Unfortunately for its institutions, The United Methodist Church has been in a prolonged crisis in the form of the debate over the place of LGBTQ+ persons in the church. This crisis has undercut the institutions of the church in at least three ways.
First, the conflict between Traditionalists and Progressives in the UMC has led to the polarization of almost everything in the church, including its institutions. Thus, one’s willingness to participate in and give heed to the church’s institutions, from the boards and agencies to the Judicial Council to the appointive process to apportionments, becomes a function of whether one sees those institutions as aligning with one’s own theopolitical stance. Support for institutions is no longer a given part of denominational membership; it is a political statement in an ongoing conflict.
Second, the debate over sexuality has undermined many of the institutions of the denomination because of their failure to resolve the debate. A mutually acceptable for both sides solution may always have been a fantasy, but many institutions within the church have still tried and failed to find such a solution. This includes General Conference, the Council of Bishops, and the Judicial Council. When the highest authorities within the denomination are unable to resolve a crisis, it undercuts the membership’s trust in and expectations of their ability to successfully regulate behavior.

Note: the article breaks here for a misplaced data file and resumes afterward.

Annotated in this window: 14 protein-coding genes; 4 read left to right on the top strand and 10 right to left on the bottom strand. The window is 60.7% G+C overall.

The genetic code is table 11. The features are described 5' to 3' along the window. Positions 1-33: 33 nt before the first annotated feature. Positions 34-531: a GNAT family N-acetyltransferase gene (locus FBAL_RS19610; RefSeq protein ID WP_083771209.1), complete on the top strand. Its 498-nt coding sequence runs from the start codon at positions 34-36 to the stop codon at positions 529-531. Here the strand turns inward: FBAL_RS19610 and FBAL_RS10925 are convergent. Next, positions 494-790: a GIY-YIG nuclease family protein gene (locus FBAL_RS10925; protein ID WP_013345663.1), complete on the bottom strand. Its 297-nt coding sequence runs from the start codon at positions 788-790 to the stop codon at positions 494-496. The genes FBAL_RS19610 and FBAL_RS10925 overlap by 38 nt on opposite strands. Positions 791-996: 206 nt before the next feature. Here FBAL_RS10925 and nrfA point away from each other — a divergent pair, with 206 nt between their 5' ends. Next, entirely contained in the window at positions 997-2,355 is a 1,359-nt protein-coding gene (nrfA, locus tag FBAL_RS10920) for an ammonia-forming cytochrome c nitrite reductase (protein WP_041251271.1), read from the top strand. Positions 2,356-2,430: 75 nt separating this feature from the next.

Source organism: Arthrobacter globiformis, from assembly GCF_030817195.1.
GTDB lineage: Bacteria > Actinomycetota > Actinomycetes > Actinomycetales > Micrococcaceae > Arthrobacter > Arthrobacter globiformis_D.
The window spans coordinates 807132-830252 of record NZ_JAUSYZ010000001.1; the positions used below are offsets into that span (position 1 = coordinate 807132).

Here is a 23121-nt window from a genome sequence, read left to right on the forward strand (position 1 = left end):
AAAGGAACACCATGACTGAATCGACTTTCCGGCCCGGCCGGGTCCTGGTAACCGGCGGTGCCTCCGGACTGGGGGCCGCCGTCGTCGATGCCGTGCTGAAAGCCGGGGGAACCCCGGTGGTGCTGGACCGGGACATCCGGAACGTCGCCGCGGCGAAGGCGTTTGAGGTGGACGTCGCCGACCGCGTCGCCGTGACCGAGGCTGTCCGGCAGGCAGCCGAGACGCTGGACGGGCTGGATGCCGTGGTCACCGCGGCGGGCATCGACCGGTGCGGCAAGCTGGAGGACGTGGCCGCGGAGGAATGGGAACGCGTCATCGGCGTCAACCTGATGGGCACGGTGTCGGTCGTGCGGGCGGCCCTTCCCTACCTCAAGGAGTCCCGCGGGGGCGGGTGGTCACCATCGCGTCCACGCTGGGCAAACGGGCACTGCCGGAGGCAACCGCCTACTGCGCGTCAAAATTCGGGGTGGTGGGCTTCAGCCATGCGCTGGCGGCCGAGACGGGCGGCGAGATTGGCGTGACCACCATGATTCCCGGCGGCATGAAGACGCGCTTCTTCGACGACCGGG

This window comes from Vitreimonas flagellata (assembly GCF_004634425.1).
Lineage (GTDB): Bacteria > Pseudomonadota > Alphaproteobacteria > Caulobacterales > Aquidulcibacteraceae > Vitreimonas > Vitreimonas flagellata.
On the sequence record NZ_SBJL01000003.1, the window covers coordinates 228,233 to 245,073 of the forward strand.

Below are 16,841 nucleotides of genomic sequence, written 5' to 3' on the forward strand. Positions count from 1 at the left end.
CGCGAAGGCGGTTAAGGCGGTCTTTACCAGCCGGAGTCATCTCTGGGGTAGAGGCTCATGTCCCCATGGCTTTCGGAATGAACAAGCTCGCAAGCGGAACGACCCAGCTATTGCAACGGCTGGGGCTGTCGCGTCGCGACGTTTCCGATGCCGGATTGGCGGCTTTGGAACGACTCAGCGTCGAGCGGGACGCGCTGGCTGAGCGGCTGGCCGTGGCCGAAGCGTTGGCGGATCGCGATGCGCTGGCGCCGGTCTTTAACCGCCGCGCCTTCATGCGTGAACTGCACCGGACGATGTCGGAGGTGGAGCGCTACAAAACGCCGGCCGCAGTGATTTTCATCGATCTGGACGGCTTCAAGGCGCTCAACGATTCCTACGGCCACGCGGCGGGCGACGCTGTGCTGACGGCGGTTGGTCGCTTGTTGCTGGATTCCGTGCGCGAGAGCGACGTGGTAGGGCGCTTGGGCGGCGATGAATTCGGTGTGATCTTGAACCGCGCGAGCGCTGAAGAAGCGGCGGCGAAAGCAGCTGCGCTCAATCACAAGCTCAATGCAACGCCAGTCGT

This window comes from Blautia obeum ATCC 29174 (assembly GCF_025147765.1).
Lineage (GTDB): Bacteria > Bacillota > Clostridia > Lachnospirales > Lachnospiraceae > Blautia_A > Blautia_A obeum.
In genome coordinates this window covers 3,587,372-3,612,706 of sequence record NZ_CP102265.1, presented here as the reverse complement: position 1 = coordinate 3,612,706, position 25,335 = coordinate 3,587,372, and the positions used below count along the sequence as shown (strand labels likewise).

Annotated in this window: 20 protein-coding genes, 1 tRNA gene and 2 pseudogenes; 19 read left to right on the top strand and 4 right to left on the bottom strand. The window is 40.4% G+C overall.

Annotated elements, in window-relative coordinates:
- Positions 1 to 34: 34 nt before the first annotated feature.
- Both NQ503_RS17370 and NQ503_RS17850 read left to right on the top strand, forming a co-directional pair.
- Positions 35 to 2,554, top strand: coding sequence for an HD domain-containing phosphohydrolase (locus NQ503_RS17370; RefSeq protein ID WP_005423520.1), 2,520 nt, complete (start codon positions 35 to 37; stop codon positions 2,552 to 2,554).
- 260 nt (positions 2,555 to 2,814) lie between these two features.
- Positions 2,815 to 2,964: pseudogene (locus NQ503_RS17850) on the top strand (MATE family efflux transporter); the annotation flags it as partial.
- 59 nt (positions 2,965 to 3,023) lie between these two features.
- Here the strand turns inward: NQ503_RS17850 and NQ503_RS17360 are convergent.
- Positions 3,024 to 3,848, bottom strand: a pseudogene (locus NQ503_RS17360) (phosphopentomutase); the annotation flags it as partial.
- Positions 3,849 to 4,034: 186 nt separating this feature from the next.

Third, the denomination’s divisions have made it increasingly difficult for any other business to get accomplished. The debate between Traditionalists and Progressives has come to dominate more and more spaces within the denomination, which has reduced the capacity of denominational institutions to produce regular behavior even in matters unrelated to the main debate. There is less time and attention available, so less gets done. This lack of capacity can lead to the inability to carry out even routine other forms of business.